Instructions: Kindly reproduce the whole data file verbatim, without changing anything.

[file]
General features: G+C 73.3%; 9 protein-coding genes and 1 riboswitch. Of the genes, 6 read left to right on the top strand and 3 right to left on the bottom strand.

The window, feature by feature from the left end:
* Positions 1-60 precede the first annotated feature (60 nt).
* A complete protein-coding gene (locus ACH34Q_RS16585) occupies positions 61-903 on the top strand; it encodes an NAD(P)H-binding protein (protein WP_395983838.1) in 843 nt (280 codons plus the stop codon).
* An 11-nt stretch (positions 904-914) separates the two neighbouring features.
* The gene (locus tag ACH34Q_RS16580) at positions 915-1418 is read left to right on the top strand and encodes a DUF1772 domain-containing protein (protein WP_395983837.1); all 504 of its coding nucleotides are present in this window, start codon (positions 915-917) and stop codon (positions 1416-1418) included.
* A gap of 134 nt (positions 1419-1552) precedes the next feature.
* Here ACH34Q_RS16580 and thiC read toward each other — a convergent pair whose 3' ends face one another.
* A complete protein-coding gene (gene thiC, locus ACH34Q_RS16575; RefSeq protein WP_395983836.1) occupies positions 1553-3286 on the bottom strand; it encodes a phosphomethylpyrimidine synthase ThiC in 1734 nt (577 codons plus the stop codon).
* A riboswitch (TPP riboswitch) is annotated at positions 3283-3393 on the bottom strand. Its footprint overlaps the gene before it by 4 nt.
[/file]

General features: G+C 73.3%; 9 protein-coding genes and 1 riboswitch. Of the genes, 6 read left to right on the top strand and 3 right to left on the bottom strand.

The window, feature by feature from the left end:
* Positions 1-60 precede the first annotated feature (60 nt).
* A complete protein-coding gene (locus ACH34Q_RS16585) occupies positions 61-903 on the top strand; it encodes an NAD(P)H-binding protein (protein WP_395983838.1) in 843 nt (280 codons plus the stop codon).
* An 11-nt stretch (positions 904-914) separates the two neighbouring features.
* The gene (locus tag ACH34Q_RS16580) at positions 915-1418 is read left to right on the top strand and encodes a DUF1772 domain-containing protein (protein WP_395983837.1); all 504 of its coding nucleotides are present in this window, start codon (positions 915-917) and stop codon (positions 1416-1418) included.
* A gap of 134 nt (positions 1419-1552) precedes the next feature.
* Here ACH34Q_RS16580 and thiC read toward each other — a convergent pair whose 3' ends face one another.
* A complete protein-coding gene (gene thiC, locus ACH34Q_RS16575; RefSeq protein WP_395983836.1) occupies positions 1553-3286 on the bottom strand; it encodes a phosphomethylpyrimidine synthase ThiC in 1734 nt (577 codons plus the stop codon).
* A riboswitch (TPP riboswitch) is annotated at positions 3283-3393 on the bottom strand. Its footprint overlaps the gene before it by 4 nt.